From one marsh to another.
From one marsh to another, Five Points beers should be a good fit in Cork. The independent brewery is based in the heart of Hackney (East London), situated in a Victorian Railway arch and takes its name from an adjacent five-way junction. The beers, as we found out at a very enjoyable tasting in the Abbot’s Ale House, a craft mecca, last week, are full of flavour and aroma; all are unfiltered and unpasteurised for a better taste.

Five Points, founded five years back, launched in Ireland on the first of the month and Accredited Beer Sommelier Francesca Slattery, Ireland Account Manager, was in Abbot’s to guide us through a very interesting tasting indeed.

We started with the Pale. “We spent six months developing this, we had to get it right. It should be our backbone.” It is right and, with 60% of the sales (total of 2.1 million pints!), it is indeed the backbone of Five Points. It is a fresh, modern and aromatic Pale Ale (4.4%); easy drinking and perfect for any occasion. Hops are Amarillo and Citra and it comes in cask, keg, bottle and can.

The next beer, XPA, was actually brewed for an occasion, a local music festival. Citra and the Australian Galaxy are the hops. Francesca (Chess for short!) said it was bitter upfront but with a sweeter finish, the Golden Naked Oats help give it a nice mouthfeel. At 4% ABV, it is extra drinkable too and proved so popular at the festival that it was kept on the list. Can and keg.


On then to a bottle - Five Points package in cask, keg, can and bottle - of Hook Island Red (6%). Anton of Abbot’s: “If red good, then rest of beers should be alright.” And it is good, surprising one or two with its quality. I reckon it would be even better with food. Chess: “Though red is not a big thing in the UK, I love this beer, the way the hops cut through the sweetness and the rye makes it spicy.”

Customers may like the rye but brewers don’t as it can clog up the system! Still Five Points loaded this with 20% rye. Six malts and three hops all added to the final result. Cask, keg and bottle.
Francesca finds a winner!

A well balanced, full bodied beer brewed with all-British barley and Golden Naked Oats, coupled with Willamette hops from the USA, is how they describe Brick Field Brown. With earthy aromas and flavours of Demerara and hazelnuts, “it’s a hug in a glass”. Hops is Willamette, it is 5.4% and sold in cask and keg.

“India Pale Ale,” said Chess, “is an English thing.” But it took the US to revive it and that spurred the UK to renew their interest. White Shield and Bengal Lancer were mentioned as being iconic IPAs but we were happy to settle for the delicious Five Points version at Abbot’s. It is quite perfect so much so that you hardly notice its 7.1 ABV. Available in keg, bottle and can.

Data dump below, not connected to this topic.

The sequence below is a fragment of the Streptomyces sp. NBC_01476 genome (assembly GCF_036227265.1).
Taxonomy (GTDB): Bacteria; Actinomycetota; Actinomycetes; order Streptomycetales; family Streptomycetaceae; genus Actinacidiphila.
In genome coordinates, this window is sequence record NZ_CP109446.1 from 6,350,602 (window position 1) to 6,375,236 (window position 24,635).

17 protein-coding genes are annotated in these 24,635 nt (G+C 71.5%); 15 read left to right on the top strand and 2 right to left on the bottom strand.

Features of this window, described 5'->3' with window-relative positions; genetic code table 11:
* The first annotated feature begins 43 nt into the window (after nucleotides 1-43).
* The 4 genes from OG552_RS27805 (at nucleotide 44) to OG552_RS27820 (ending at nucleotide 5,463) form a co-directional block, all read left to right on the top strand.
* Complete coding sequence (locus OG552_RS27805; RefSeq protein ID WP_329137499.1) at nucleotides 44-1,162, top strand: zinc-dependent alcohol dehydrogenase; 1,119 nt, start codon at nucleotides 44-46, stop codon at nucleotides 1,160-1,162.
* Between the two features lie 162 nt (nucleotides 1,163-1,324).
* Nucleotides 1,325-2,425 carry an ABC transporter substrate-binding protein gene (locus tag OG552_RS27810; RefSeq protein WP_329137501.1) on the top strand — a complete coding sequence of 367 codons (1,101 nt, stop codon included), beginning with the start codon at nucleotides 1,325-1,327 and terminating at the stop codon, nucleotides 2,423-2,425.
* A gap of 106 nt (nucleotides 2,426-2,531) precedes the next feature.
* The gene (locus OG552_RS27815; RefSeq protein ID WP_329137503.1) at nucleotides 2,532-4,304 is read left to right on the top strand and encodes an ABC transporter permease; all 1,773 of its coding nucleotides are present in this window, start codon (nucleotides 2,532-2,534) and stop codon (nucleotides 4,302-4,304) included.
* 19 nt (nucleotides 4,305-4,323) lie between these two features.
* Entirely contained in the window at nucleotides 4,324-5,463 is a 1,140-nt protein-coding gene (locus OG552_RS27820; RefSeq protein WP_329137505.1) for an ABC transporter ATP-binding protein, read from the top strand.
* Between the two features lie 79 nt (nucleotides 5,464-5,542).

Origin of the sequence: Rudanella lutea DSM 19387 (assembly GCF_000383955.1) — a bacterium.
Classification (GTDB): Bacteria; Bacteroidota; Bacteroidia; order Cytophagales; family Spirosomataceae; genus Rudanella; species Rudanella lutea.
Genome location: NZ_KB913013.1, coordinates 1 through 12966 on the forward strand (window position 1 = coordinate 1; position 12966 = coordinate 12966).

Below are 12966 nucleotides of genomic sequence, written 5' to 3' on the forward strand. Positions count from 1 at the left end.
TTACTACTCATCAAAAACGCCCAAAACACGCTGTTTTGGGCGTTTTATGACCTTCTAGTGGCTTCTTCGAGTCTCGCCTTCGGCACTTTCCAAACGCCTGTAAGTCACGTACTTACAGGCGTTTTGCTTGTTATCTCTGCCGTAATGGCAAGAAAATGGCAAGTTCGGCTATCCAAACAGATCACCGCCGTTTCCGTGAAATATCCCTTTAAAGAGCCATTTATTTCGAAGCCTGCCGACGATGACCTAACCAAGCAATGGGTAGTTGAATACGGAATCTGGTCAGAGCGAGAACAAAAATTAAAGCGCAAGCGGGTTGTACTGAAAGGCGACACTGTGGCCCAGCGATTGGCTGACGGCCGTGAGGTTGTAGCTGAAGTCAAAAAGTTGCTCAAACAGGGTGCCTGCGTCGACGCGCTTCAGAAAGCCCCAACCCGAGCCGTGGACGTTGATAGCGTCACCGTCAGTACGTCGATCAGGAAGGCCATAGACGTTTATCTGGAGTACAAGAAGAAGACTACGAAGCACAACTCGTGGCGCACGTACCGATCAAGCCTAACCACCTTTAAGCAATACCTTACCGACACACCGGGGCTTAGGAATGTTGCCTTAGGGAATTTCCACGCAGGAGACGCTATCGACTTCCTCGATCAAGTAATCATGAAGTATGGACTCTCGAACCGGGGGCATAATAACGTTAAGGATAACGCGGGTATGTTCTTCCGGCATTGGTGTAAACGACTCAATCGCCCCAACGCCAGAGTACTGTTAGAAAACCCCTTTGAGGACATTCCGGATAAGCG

Then we had a final treat, the very last of the Derailed Porter at 5.6%. Chocolate and caramel with sufficient bitterness, this old style porter is delicious but Chess teased by telling us that it was even better in cask!

And so the tutored tasting came to a close but the evening was only starting as we moved downstairs for some serious tasting. Say no more!
Thanks to Anton (far right) of Abbot's for the pics.

Friday, February 16, 2018

Amuse Bouche

The Kuwaiti contractor....extracted a meaty profit margin off each worker.. also dinned into them American lingo. When I asked one of the Indians for French fries, he snapped: “We have no French fries here, sir. Only freedom fries.”

The seating was as tribal as that in a high school cafeteria. The Iraqi support staffers kept to themselves. They loaded their lunch trays with enough calories for three meals. Between mouthfuls, they mocked their American bosses with impunity. So few Americans in the place spoke Arabic fluently that those that did could fit around one table, with room to spare.


From Imperial Life in the Emerald City by Rajir Chandrasekaran. (filmed as the Green Zone)

Thursday, February 15, 2018

Good food. Good Wine. And Two Amigos. Equals A Fun Experience in the Maryborough

Good food. Good Wine. And Two Amigos.

Add Up To A Fun Experience in the Maryborough
Venison

The Maryborough Hotel held their first ever wine dinner this week and it was a resounding sold-out success. Stanley A. Moss, representing the Riojan winery Luis Cañas, set the tone early on, promising to “be fun, not geeky” and fellow presenter John Wilson, the Irish Times wine writer, had no problem in making it a double act. The duo went to successfully impart plenty of information on the various wines without tying us up in technical knots.